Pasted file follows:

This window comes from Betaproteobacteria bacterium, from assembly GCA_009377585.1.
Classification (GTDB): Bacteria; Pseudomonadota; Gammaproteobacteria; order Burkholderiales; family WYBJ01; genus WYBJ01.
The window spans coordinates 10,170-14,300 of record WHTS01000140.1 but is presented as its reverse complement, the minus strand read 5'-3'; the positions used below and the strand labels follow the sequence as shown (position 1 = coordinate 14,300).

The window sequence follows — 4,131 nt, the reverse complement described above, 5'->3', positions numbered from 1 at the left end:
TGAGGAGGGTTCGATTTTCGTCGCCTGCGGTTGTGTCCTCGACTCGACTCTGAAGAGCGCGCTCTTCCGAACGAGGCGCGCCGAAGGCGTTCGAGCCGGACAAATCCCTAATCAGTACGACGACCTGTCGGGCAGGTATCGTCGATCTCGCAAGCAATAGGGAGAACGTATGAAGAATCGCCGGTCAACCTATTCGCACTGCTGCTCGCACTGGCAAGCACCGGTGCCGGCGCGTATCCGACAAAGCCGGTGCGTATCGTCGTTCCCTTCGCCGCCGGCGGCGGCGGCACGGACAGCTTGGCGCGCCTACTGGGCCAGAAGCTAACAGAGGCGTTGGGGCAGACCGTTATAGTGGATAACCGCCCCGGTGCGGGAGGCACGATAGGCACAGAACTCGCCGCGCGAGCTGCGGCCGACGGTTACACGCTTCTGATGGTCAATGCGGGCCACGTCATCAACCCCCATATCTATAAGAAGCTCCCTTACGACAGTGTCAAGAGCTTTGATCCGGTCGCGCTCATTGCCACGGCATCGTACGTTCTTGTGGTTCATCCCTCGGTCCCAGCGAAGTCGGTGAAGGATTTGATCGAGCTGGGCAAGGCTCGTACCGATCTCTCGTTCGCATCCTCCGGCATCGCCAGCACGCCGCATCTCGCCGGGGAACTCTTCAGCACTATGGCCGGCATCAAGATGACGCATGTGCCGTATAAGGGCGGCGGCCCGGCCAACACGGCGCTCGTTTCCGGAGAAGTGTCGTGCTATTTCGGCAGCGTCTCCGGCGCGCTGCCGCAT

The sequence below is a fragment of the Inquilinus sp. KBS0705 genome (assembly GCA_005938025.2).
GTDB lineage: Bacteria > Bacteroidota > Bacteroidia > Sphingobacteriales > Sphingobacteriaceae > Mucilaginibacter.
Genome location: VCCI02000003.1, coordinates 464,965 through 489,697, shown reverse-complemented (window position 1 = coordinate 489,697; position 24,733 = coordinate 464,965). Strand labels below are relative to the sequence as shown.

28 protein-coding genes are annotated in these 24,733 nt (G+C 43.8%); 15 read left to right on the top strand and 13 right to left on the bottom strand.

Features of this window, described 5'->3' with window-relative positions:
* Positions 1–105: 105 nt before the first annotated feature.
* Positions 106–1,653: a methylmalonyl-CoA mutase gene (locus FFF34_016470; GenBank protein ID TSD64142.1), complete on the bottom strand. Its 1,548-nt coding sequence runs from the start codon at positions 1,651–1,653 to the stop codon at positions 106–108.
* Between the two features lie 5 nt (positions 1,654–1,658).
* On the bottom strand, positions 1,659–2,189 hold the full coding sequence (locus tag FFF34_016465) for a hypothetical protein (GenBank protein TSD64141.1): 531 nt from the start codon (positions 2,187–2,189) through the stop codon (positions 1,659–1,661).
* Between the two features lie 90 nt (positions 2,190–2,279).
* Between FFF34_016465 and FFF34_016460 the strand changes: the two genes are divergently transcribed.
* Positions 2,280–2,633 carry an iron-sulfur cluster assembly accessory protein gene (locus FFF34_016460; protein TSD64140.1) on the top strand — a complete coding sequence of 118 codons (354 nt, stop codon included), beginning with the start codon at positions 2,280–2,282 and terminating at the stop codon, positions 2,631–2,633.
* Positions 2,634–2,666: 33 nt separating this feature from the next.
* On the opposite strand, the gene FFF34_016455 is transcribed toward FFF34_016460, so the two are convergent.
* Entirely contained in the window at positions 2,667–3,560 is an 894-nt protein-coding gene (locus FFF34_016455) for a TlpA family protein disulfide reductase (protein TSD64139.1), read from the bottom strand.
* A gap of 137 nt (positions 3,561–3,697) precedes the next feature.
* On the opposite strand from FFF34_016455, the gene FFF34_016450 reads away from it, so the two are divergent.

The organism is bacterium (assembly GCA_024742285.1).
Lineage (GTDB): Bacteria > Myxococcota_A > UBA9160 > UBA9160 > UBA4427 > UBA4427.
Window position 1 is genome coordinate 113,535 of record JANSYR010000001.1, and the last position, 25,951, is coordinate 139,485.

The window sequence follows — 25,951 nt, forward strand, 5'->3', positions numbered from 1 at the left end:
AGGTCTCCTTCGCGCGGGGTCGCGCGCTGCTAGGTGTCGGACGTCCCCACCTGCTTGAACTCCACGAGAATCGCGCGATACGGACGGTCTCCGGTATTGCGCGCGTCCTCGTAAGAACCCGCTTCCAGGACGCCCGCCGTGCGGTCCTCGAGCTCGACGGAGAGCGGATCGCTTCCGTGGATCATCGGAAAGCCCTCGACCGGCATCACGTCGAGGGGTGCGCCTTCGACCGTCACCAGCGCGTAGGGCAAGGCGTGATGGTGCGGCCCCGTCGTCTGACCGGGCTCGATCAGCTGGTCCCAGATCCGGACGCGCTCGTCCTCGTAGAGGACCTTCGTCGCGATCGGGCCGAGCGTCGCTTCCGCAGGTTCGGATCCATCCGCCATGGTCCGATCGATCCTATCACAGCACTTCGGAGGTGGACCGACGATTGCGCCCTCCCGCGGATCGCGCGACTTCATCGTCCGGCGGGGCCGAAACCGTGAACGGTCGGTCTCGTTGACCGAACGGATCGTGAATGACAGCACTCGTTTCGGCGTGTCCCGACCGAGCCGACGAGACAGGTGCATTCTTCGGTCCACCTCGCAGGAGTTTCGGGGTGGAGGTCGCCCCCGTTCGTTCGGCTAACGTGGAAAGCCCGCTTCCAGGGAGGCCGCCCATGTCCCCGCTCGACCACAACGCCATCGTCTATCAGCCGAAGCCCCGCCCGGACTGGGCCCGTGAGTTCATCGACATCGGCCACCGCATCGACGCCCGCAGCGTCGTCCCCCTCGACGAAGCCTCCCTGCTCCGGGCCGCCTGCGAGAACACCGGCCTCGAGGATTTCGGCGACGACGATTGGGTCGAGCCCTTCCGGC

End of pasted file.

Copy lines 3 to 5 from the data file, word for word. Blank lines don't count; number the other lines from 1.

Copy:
The window spans coordinates 10,170-14,300 of record WHTS01000140.1 but is presented as its reverse complement, the minus strand read 5'-3'; the positions used below and the strand labels follow the sequence as shown (position 1 = coordinate 14,300).

The window sequence follows — 4,131 nt, the reverse complement described above, 5'->3', positions numbered from 1 at the left end:
TGAGGAGGGTTCGATTTTCGTCGCCTGCGGTTGTGTCCTCGACTCGACTCTGAAGAGCGCGCTCTTCCGAACGAGGCGCGCCGAAGGCGTTCGAGCCGGACAAATCCCTAATCAGTACGACGACCTGTCGGGCAGGTATCGTCGATCTCGCAAGCAATAGGGAGAACGTATGAAGAATCGCCGGTCAACCTATTCGCACTGCTGCTCGCACTGGCAAGCACCGGTGCCGGCGCGTATCCGACAAAGCCGGTGCGTATCGTCGTTCCCTTCGCCGCCGGCGGCGGCGGCACGGACAGCTTGGCGCGCCTACTGGGCCAGAAGCTAACAGAGGCGTTGGGGCAGACCGTTATAGTGGATAACCGCCCCGGTGCGGGAGGCACGATAGGCACAGAACTCGCCGCGCGAGCTGCGGCCGACGGTTACACGCTTCTGATGGTCAATGCGGGCCACGTCATCAACCCCCATATCTATAAGAAGCTCCCTTACGACAGTGTCAAGAGCTTTGATCCGGTCGCGCTCATTGCCACGGCATCGTACGTTCTTGTGGTTCATCCCTCGGTCCCAGCGAAGTCGGTGAAGGATTTGATCGAGCTGGGCAAGGCTCGTACCGATCTCTCGTTCGCATCCTCCGGCATCGCCAGCACGCCGCATCTCGCCGGGGAACTCTTCAGCACTATGGCCGGCATCAAGATGACGCATGTGCCGTATAAGGGCGGCGGCCCGGCCAACACGGCGCTCGTTTCCGGAGAAGTGTCGTGCTATTTCGGCAGCGTCTCCGGCGCGCTGCCGCAT